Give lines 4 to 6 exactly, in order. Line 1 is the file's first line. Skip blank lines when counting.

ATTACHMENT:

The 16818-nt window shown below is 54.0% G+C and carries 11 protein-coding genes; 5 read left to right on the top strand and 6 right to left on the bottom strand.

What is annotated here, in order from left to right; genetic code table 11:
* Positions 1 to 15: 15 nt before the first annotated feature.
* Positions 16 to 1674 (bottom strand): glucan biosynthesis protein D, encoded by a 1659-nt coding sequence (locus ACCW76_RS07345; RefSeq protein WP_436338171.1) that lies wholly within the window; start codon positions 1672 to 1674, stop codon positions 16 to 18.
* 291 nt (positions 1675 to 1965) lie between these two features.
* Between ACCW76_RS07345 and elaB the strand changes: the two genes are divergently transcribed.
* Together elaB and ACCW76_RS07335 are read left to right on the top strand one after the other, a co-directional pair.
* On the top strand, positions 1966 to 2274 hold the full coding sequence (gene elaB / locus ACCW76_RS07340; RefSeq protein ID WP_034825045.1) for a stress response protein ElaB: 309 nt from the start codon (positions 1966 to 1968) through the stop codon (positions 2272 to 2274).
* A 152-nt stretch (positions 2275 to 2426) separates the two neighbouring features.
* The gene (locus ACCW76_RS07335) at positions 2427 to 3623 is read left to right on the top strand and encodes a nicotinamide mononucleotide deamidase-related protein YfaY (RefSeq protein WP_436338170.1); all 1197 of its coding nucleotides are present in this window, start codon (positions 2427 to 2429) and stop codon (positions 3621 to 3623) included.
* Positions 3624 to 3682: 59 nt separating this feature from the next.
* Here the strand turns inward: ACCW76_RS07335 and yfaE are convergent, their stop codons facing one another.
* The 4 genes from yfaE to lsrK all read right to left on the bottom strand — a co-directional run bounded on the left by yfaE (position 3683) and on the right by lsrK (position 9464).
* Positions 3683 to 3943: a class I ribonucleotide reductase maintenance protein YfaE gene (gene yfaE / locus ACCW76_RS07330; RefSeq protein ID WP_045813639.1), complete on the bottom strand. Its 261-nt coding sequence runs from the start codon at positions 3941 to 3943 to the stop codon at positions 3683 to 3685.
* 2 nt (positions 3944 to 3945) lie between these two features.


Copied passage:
* Positions 16 to 1674 (bottom strand): glucan biosynthesis protein D, encoded by a 1659-nt coding sequence (locus ACCW76_RS07345; RefSeq protein WP_436338171.1) that lies wholly within the window; start codon positions 1672 to 1674, stop codon positions 16 to 18.
* 291 nt (positions 1675 to 1965) lie between these two features.
* Between ACCW76_RS07345 and elaB the strand changes: the two genes are divergently transcribed.